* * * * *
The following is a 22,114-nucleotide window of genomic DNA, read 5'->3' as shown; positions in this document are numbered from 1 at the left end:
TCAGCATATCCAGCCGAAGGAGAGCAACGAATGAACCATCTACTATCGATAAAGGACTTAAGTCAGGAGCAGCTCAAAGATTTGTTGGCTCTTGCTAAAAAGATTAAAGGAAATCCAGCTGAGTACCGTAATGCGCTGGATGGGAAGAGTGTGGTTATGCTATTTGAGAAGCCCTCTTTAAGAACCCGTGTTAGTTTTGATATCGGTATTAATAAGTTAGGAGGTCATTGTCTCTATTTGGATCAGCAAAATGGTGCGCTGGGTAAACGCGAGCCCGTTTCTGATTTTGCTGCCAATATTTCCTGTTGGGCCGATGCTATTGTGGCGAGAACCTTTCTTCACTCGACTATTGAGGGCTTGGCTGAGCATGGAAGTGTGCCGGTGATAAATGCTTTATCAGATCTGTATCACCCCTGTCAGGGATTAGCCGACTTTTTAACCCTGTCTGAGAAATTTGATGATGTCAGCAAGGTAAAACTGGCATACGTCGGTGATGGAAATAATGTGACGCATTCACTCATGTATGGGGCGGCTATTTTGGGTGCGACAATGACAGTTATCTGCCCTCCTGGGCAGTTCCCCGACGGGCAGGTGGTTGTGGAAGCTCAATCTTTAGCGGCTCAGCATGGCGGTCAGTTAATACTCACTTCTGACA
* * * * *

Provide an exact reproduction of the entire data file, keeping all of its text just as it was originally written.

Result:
The following is a 22,114-nucleotide window of genomic DNA, read 5'->3' as shown; positions in this document are numbered from 1 at the left end:
TCAGCATATCCAGCCGAAGGAGAGCAACGAATGAACCATCTACTATCGATAAAGGACTTAAGTCAGGAGCAGCTCAAAGATTTGTTGGCTCTTGCTAAAAAGATTAAAGGAAATCCAGCTGAGTACCGTAATGCGCTGGATGGGAAGAGTGTGGTTATGCTATTTGAGAAGCCCTCTTTAAGAACCCGTGTTAGTTTTGATATCGGTATTAATAAGTTAGGAGGTCATTGTCTCTATTTGGATCAGCAAAATGGTGCGCTGGGTAAACGCGAGCCCGTTTCTGATTTTGCTGCCAATATTTCCTGTTGGGCCGATGCTATTGTGGCGAGAACCTTTCTTCACTCGACTATTGAGGGCTTGGCTGAGCATGGAAGTGTGCCGGTGATAAATGCTTTATCAGATCTGTATCACCCCTGTCAGGGATTAGCCGACTTTTTAACCCTGTCTGAGAAATTTGATGATGTCAGCAAGGTAAAACTGGCATACGTCGGTGATGGAAATAATGTGACGCATTCACTCATGTATGGGGCGGCTATTTTGGGTGCGACAATGACAGTTATCTGCCCTCCTGGGCAGTTCCCCGACGGGCAGGTGGTTGTGGAAGCTCAATCTTTAGCGGCTCAGCATGGCGGTCAGTTAATACTCACTTCTGACA